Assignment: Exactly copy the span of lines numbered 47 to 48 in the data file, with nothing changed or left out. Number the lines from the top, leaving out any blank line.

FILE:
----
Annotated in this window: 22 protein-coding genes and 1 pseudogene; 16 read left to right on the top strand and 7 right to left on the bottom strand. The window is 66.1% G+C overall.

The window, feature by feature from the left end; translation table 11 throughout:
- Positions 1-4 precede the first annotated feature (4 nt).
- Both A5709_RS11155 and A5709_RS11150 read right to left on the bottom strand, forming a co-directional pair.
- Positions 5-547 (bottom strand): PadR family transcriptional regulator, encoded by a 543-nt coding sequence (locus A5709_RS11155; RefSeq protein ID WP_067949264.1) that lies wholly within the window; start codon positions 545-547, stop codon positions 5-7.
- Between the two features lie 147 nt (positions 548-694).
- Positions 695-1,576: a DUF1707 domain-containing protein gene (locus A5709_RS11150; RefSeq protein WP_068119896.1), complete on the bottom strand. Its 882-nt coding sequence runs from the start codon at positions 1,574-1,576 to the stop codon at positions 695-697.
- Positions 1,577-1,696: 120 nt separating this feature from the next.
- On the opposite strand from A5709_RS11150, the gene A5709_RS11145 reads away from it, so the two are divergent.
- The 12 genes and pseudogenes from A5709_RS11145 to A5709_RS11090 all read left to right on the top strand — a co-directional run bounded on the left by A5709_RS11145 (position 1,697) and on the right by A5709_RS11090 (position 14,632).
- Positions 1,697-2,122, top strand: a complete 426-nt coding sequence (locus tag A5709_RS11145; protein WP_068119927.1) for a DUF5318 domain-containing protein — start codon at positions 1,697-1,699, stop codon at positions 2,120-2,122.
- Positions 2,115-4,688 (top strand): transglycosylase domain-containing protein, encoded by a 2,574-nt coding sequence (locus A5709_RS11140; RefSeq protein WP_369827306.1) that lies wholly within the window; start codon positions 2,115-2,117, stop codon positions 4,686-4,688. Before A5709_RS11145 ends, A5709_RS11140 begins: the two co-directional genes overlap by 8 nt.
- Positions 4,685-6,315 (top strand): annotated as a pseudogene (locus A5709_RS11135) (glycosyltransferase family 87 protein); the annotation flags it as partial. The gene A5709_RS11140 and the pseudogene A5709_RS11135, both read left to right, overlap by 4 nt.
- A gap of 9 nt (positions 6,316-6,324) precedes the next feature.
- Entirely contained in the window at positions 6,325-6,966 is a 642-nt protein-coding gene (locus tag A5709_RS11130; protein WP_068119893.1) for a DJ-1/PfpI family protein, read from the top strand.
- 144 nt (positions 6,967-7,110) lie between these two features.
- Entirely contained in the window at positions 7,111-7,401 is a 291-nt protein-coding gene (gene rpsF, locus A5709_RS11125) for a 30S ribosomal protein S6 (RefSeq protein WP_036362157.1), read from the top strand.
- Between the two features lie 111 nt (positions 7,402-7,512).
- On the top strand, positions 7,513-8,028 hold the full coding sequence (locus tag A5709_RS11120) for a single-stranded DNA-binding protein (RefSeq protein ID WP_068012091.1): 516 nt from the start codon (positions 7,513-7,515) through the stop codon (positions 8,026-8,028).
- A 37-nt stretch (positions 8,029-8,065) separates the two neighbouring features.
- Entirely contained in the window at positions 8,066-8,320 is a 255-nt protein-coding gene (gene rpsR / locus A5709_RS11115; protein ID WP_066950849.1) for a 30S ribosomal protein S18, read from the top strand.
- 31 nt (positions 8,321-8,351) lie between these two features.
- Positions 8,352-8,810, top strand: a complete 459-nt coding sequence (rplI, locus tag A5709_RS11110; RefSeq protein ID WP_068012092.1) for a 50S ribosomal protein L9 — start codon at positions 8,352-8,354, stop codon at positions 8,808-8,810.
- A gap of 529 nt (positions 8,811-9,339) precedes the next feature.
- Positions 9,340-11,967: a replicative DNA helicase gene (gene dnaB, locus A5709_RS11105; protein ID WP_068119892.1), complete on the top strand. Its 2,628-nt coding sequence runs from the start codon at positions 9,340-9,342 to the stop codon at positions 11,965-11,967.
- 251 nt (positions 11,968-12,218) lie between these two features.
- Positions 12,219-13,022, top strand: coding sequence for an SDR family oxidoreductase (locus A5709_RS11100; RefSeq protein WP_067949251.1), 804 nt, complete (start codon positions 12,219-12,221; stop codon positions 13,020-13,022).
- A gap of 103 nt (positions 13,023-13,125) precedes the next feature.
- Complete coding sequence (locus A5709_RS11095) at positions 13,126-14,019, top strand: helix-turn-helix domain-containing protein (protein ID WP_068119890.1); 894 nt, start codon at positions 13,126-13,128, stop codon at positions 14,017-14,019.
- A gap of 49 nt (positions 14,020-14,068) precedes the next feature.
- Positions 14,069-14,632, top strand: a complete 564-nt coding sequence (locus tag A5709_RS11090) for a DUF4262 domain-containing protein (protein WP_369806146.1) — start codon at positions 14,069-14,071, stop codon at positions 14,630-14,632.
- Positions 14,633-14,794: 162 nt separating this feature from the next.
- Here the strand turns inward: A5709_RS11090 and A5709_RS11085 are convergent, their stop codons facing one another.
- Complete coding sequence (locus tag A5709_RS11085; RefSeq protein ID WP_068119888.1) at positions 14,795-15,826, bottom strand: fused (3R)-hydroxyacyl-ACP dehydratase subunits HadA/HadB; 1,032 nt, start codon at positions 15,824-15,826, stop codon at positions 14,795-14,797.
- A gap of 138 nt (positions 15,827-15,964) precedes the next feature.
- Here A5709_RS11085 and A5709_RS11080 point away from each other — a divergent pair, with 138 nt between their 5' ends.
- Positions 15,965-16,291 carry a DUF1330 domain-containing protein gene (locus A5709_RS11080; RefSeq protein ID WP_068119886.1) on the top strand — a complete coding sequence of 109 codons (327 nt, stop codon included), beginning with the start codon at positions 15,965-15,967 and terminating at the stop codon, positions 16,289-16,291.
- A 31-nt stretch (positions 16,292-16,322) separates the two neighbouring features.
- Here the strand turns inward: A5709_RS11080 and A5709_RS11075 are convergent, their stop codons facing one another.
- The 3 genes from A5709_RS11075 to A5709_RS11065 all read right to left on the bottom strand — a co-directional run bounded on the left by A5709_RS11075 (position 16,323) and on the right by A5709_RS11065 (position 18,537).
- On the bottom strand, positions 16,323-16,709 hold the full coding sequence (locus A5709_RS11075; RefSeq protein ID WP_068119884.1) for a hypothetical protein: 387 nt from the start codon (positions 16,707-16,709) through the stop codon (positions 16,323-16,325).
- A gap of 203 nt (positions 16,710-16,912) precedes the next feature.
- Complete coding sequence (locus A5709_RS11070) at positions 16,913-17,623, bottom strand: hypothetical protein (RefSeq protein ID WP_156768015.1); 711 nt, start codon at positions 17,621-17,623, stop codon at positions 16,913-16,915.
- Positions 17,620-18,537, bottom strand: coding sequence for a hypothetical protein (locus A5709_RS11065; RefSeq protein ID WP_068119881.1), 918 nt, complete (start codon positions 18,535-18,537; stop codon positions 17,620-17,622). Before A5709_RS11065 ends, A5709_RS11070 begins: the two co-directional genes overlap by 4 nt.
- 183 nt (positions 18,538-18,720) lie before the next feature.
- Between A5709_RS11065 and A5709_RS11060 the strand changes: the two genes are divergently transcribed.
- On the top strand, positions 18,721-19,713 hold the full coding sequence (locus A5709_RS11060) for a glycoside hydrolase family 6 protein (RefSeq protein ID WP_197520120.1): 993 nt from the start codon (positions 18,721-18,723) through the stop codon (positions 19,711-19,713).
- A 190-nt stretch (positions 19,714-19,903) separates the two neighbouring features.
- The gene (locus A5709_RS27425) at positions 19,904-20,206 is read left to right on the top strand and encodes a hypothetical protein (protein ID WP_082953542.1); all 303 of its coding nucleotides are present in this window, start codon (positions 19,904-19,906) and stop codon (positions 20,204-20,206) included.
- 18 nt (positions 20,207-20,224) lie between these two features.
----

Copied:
- On the top strand, positions 18,721-19,713 hold the full coding sequence (locus A5709_RS11060) for a glycoside hydrolase family 6 protein (RefSeq protein ID WP_197520120.1): 993 nt from the start codon (positions 18,721-18,723) through the stop codon (positions 19,711-19,713).
- A 190-nt stretch (positions 19,714-19,903) separates the two neighbouring features.